CHARLOTTE, NC — A Charlotte missionary who survived the Ebola virus, and is now out of the hospital, is considering going back to West Africa.
Many are calling Nancy Writebol’s recovery a miracle.
Nancy and her husband, David, were serving as missionaries with SIM USA, treating Ebola victims in Liberia. Friends say they want to finish that mission.
“I spoke with them both this morning, and both just so thankful for what the Lord has done, the outpouring of compassion from people around the world,” says Calvary Church pastor Jim Cashwell.
Cashwell says David Writebol was in church Sunday, then on the road to Atlanta to reunite with his wife.
“They’ve been apart actually for about two weeks when she came back to the U.S. And so much happened,” says SIM USA President Bruce Johnson.
David wrapped up a 21-day quarantine on the SIM campus in Charlotte while Nancy was in a hospital isolation unit at the Emory University Hospital.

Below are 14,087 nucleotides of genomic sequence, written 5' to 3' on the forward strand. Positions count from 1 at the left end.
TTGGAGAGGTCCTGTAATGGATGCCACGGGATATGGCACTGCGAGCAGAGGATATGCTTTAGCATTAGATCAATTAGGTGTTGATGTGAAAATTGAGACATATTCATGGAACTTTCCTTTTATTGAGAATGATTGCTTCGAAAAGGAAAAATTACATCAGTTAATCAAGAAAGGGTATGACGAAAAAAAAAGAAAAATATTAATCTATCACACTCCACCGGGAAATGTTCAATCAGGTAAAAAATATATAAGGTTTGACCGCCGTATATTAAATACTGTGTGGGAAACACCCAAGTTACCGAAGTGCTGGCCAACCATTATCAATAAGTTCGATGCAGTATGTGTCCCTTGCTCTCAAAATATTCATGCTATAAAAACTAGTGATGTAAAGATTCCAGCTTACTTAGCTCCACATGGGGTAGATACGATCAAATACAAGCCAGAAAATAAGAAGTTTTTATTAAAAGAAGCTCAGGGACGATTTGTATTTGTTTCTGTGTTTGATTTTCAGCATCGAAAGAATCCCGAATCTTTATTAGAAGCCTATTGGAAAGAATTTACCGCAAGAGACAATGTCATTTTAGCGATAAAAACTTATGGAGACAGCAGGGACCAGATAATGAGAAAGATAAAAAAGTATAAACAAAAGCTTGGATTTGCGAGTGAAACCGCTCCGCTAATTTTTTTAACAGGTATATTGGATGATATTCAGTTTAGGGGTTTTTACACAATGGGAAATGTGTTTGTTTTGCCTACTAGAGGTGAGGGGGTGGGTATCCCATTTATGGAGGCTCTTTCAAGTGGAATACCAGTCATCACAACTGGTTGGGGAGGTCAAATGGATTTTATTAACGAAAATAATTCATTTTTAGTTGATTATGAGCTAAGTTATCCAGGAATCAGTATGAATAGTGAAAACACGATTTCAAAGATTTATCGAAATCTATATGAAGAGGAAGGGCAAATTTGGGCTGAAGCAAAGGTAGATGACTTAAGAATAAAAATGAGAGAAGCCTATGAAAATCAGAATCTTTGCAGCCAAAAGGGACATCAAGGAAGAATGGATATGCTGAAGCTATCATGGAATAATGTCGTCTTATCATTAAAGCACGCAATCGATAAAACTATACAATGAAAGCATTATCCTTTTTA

Writebol and Samaritan’s Purse doctor Kent Brantly were fighting for their lives.
“It was very much a touch and go situation, both in Liberia and then when they returned here,” says Johnson.
Writebol walked out of the hospital Tuesday, keeping her release private. Doctors declared her free of the Ebola virus, and say there is no health threat to the public.
“They are not contagious, they don’t, as a general rule, relapse, and they don’t spread the virus to anyone else,” says Dr. Bruce Ribner of Emory Healthcare.
Nancy is recovering with her husband at an undisclosed location, trying to regain her strength.
“Her energy level right now is just drained from having gone through this virus,” says Johnson. “So for that reason they just said let’s just slip out on Tuesday. She was ready to go.”
“Nancy sounded strong,” says Cashwell. “We realize she’s got to get stronger. But she and David were so encouraged, and so enthusiastic.”
Despite the brush with death, those close to the Writebols say their desire is to return to the work they started, and the people struggling to survive Ebola in West Africa.
“I know that their heart is, we want to be able to go back,” says Johnson. “It might be Liberia. It might be another location. But they want to serve.”
Doctors say people who survive Ebola are likely immune to the strain they contracted, but could still be vulnerable to other strains. There are five known to doctors.